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Venezuela’s constituent assembly takes power over congress

Venezuela's newly-formed constituent assembly passed a decree on Friday, August 18, to take over certain powers of the opposition-controlled congress.

Venezuela’s newly-formed constituent assembly passed a decree on Friday, August 18, to take over certain powers of the opposition-controlled congress.

The assembly voted unanimously to give itself the power to “legislate on issues directly related to preservation of peace, the socio-economic financial system … and the preeminence of Venezuelans’ human rights,” according to the decree.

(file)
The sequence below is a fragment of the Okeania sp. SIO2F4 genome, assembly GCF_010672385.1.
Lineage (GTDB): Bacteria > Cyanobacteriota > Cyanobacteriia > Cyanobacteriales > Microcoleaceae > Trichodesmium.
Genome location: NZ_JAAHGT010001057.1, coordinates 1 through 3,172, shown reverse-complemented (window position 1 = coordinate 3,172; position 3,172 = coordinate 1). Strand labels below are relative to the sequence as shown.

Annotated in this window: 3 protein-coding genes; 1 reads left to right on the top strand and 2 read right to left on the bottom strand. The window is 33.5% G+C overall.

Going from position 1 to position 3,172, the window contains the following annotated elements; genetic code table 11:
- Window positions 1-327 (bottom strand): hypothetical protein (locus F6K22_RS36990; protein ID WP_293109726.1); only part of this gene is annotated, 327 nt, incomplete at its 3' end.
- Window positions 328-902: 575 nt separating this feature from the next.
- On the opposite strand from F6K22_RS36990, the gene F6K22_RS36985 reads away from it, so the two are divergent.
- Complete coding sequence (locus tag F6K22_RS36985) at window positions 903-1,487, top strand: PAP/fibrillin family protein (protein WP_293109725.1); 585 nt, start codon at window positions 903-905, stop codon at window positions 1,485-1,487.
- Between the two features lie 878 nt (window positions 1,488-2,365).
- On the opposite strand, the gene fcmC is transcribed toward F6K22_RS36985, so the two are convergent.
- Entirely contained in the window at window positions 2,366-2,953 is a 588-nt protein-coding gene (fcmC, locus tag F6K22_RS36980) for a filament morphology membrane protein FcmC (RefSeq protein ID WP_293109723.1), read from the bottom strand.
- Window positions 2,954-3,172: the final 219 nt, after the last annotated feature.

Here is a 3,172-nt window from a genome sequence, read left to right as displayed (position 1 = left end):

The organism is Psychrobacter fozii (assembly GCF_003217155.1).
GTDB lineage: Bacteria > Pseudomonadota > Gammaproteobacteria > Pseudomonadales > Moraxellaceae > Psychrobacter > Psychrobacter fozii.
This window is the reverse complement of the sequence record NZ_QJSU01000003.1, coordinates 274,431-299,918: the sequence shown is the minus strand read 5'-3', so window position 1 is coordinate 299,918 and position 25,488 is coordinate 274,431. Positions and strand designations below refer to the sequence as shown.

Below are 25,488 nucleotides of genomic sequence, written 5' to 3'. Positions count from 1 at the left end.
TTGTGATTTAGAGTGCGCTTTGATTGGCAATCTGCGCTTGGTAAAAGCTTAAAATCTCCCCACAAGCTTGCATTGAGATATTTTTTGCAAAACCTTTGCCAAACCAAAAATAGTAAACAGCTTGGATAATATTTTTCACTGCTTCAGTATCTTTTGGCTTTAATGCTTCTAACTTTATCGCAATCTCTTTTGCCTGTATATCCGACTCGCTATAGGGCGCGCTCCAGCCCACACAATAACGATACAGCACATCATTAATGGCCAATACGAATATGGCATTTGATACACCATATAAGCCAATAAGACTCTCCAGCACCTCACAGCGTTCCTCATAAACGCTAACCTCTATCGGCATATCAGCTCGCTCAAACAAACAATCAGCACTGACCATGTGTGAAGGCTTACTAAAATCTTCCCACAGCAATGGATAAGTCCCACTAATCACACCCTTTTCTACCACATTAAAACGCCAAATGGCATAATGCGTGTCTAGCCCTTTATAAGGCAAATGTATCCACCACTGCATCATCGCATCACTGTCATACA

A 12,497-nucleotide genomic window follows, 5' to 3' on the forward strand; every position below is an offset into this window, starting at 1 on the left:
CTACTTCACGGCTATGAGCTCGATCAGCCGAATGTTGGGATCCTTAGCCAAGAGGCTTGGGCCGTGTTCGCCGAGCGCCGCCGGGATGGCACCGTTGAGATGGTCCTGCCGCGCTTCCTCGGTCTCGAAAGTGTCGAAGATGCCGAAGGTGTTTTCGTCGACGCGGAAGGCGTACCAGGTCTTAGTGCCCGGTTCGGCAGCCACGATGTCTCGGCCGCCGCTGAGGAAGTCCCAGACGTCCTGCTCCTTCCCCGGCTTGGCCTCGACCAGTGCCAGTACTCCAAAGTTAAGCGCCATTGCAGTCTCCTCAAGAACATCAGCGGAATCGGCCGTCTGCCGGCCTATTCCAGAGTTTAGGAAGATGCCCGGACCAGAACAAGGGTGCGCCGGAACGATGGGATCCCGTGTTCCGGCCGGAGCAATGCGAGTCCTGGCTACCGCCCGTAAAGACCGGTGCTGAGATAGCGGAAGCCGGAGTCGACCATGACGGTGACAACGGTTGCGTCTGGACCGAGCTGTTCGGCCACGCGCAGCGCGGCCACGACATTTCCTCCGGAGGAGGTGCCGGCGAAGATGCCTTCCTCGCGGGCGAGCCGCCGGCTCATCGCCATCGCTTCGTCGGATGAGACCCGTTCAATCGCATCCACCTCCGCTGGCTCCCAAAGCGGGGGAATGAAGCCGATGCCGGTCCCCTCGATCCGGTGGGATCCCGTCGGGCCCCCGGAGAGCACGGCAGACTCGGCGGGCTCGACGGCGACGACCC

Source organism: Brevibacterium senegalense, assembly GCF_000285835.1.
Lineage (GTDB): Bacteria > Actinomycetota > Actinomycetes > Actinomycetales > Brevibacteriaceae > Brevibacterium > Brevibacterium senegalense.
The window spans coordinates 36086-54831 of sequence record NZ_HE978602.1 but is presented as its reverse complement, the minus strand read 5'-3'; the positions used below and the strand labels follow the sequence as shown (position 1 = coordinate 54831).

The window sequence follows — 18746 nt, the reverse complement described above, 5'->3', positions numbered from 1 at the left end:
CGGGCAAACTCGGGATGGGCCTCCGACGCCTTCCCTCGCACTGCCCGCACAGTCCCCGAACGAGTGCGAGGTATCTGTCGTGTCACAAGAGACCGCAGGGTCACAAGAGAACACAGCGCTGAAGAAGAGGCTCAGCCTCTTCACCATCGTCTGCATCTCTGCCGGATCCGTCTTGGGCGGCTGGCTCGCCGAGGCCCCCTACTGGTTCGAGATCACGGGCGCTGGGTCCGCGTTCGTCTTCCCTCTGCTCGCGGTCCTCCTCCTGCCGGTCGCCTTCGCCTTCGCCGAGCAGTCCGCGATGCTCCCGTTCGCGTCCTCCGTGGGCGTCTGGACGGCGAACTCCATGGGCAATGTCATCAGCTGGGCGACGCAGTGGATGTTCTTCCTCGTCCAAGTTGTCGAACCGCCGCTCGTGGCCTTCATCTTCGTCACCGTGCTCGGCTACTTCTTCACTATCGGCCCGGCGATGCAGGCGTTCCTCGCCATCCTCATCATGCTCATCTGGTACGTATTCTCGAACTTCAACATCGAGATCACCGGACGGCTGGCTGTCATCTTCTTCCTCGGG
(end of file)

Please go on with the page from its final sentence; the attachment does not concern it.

Congress President Julio Borges denounced the move by the assembly, calling it a “coup d’Etat” that was dissolving congress entirely.

Constituent Assembly President Delcy Rodríguez denied congress had been dissolved, saying it was still in function and must work in accordance with the constitution.

However, without legislative duties, it is unclear what power the Venezuelan congress will still have.

The constituent assembly came into power after a July 30 vote to elect 545 members. President Nicolás Maduro sought delegates loyal to the Chavismo movement to rewrite the nation’s constitution following months of protests against his government that have left at least 100 dead.

US sanctions Venezuelan President Maduro

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